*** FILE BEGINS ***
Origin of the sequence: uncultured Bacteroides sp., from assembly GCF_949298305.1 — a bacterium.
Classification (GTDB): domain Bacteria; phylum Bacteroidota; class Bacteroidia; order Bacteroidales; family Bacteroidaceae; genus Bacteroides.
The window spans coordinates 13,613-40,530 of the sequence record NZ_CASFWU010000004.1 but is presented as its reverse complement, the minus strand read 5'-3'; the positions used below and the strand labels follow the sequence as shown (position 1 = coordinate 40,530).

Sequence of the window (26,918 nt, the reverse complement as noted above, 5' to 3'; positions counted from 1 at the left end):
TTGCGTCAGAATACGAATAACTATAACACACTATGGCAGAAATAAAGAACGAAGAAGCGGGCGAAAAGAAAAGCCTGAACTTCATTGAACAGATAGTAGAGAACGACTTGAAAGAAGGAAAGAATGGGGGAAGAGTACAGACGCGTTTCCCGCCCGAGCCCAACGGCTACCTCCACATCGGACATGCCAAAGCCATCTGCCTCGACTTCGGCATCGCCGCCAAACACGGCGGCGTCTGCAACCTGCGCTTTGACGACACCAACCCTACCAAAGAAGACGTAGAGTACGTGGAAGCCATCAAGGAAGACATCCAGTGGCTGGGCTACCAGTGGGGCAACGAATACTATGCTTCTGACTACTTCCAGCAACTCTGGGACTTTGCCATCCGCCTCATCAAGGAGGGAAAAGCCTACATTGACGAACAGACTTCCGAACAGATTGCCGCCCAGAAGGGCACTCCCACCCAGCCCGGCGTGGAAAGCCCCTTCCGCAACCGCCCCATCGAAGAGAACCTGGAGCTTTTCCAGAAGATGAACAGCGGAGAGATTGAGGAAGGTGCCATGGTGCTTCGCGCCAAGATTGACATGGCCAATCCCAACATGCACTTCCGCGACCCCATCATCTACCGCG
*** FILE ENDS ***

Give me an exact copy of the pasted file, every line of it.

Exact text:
Origin of the sequence: uncultured Bacteroides sp., from assembly GCF_949298305.1 — a bacterium.
Classification (GTDB): domain Bacteria; phylum Bacteroidota; class Bacteroidia; order Bacteroidales; family Bacteroidaceae; genus Bacteroides.
The window spans coordinates 13,613-40,530 of the sequence record NZ_CASFWU010000004.1 but is presented as its reverse complement, the minus strand read 5'-3'; the positions used below and the strand labels follow the sequence as shown (position 1 = coordinate 40,530).

Sequence of the window (26,918 nt, the reverse complement as noted above, 5' to 3'; positions counted from 1 at the left end):
TTGCGTCAGAATACGAATAACTATAACACACTATGGCAGAAATAAAGAACGAAGAAGCGGGCGAAAAGAAAAGCCTGAACTTCATTGAACAGATAGTAGAGAACGACTTGAAAGAAGGAAAGAATGGGGGAAGAGTACAGACGCGTTTCCCGCCCGAGCCCAACGGCTACCTCCACATCGGACATGCCAAAGCCATCTGCCTCGACTTCGGCATCGCCGCCAAACACGGCGGCGTCTGCAACCTGCGCTTTGACGACACCAACCCTACCAAAGAAGACGTAGAGTACGTGGAAGCCATCAAGGAAGACATCCAGTGGCTGGGCTACCAGTGGGGCAACGAATACTATGCTTCTGACTACTTCCAGCAACTCTGGGACTTTGCCATCCGCCTCATCAAGGAGGGAAAAGCCTACATTGACGAACAGACTTCCGAACAGATTGCCGCCCAGAAGGGCACTCCCACCCAGCCCGGCGTGGAAAGCCCCTTCCGCAACCGCCCCATCGAAGAGAACCTGGAGCTTTTCCAGAAGATGAACAGCGGAGAGATTGAGGAAGGTGCCATGGTGCTTCGCGCCAAGATTGACATGGCCAATCCCAACATGCACTTCCGCGACCCCATCATCTACCGCG